In the recent past, we have seen mobile OS announcements on version upgrades/updates from Apple, Google and Microsoft.
Apple announced iOS 6 at their World Wide Developers Conference (Jun 11 – 15, 2012)
Microsoft announced Windows 8 Phone and Windows Phone 7.8 (to support current devices) at their Windows Phone Summit on June 20, 2012.
And today, June 27, 2012, Google announced Jelly Bean (Android 4.1). All these OS have new features – some which will be considered innovative and others incremental improvements.
I skimmed through most of these announcements and later went back to look at the details on a few features of each OS. Each OS update has enhancements specific to their “own” offerings; Apple has new Maps, Microsoft has deeper Skype integration, Google has Advanced Search. However, my observations lead me to the conclusion that all OS platforms want to become a one stop shop for consumers: Not only when it comes to content consumption but also to useful, transactional functionality for every day use. Let me elaborate by highlighting a few features:
Passbook in iOS / Wallet Hub in Windows Phone / Google Wallet
The similarities in Passbook and Wallet Hub are stunning and since both are yet to be released, we will have to wait and see which is more elegant and provides ease of use. While all 3 can take advantage of technology like Near Field Communications (NFC), Google Wallet seems to be more aligned to it and is banking on new payment peripherals at retailers.
Microsoft and Apple are hoping to leverage updated barcode scanners, which can read smartphone screens. A lot of retailers are already deploying these scanners.
As an example, Starbucks has already deployed smartphone apps to manage their loyalty card; well it is more than just a loyalty card – it is a mobile wallet that supports Starbucks as a retailer. Users can “load” their Starbucks card into their phone and the app takes care of account management, payments, loyalty points and promotions. The app has been hugely successful and since Starbucks was unwilling to wait for NFC to mature, it has created a new standard of sorts for mobile barcode integration.
Starbucks may be considered a leader here, other retailers who are still contemplating deploying mobile apps (or upgrades to existing ones) may be able to save time and money by leveraging features like Passbook and Wallet Hub and integrating them into their mobile apps.
Please note that in addition to account management functions, these features can used for other transactional integration – a mobile boarding pass your airline, a movie ticket, a promotion coupon – you get the gist.
iOS 6 Facebook integration, Windows Phone People Hub (Currently available)
iOS 6 will bring functionality that has been already present to a large extent on the Windows Phone platform. Once your Facebook account credentials are made available to the OS, default OS applications like Calendar, Contacts and activity feeds will be seamlessly integrated.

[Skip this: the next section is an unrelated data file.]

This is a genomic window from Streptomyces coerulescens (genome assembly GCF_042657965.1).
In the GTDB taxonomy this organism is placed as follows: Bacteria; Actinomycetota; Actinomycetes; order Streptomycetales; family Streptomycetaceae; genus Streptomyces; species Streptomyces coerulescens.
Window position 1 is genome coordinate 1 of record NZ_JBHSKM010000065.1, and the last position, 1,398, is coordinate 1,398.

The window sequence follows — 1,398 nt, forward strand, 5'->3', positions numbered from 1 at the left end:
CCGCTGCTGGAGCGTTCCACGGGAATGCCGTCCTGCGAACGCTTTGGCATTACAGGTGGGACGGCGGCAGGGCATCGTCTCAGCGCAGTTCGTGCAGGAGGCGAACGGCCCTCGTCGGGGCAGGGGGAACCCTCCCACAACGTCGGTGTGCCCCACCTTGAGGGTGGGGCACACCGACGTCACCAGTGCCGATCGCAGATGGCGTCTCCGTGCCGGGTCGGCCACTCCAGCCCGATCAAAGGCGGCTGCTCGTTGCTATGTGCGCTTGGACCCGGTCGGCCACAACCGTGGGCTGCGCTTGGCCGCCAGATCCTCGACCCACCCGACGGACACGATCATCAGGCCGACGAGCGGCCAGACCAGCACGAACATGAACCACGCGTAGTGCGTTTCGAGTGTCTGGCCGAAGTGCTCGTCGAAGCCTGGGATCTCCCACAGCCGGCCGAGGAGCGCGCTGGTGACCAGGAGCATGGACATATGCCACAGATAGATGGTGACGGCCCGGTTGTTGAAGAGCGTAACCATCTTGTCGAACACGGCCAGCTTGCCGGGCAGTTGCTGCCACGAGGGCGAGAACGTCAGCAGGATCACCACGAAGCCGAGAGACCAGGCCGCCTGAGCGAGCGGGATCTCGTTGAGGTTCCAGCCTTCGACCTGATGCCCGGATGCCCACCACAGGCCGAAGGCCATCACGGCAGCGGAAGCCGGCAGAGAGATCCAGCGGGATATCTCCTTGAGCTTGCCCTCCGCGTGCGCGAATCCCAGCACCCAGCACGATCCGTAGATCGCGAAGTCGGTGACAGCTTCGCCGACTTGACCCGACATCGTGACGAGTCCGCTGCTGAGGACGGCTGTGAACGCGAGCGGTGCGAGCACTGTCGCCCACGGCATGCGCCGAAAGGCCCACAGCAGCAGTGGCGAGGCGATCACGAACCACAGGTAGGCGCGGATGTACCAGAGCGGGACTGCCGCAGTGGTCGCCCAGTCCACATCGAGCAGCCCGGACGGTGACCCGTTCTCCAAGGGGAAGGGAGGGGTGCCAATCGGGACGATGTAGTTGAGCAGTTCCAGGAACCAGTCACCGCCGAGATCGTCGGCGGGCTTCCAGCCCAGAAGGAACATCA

Windows Phone takes a different route to social media integration. The “Emails and Accounts” menu under Settings of the Windows Phone allows you to specify account details for Facebook, LinkedIn, Twitter and Windows Live in addition to your Exchange, POP or Google Mail.
Once these accounts are set up, a swipe to the right in the People Hub (aka Contacts) will provide a news-feed which allows for viewing “What’s new” in all accounts or can be filtered by Facebook, LinkedIn, Twitter etc. Additionally, upon selecting a particular person (contact), a user can view updates, pictures, posts, tweets and their own interaction (phonecalls, emails, sms messages) with that person.
With this deep integration provided by these OS features, the need for a native Facebook app is in some ways eliminated - Good news from a users’ perspective but bad for Facebook because it loses the opportunity to present ads.
Google Now / Windows Phone Live Tiles
Google Now is going to be a feature in the new Android 4.1 OS dubbed Jellybean. This feature gathers information from the phone and users’ previous behavior related to search, calendar, travel plans, likes and dislikes.
An example provided is a user’s commute pattern – any possible disruption to it would be highlighted in a “card” – such cards can be resident and updated live on the home screen.
Windows Phone Live Tiles work in a similar manner but rely on the underlying app to support the ‘update’ aspect. For example, a user can have an American Airlines app pinned to their home screen. Based on the travel schedule, this ‘tile’ will have flight information like Terminal, Gate, or delay in departure or arrival of the flight.
With these enhancements, the OS platforms will continue to become more real time and integrated to provide everyday features for users. I don’t think the app marketplaces will see any downturn in the near future but apps will provide a rich integration APIs to ‘blend in’ with the OS. As far as ad related revenue, there may be a shift coming in how these apps promote products and services.
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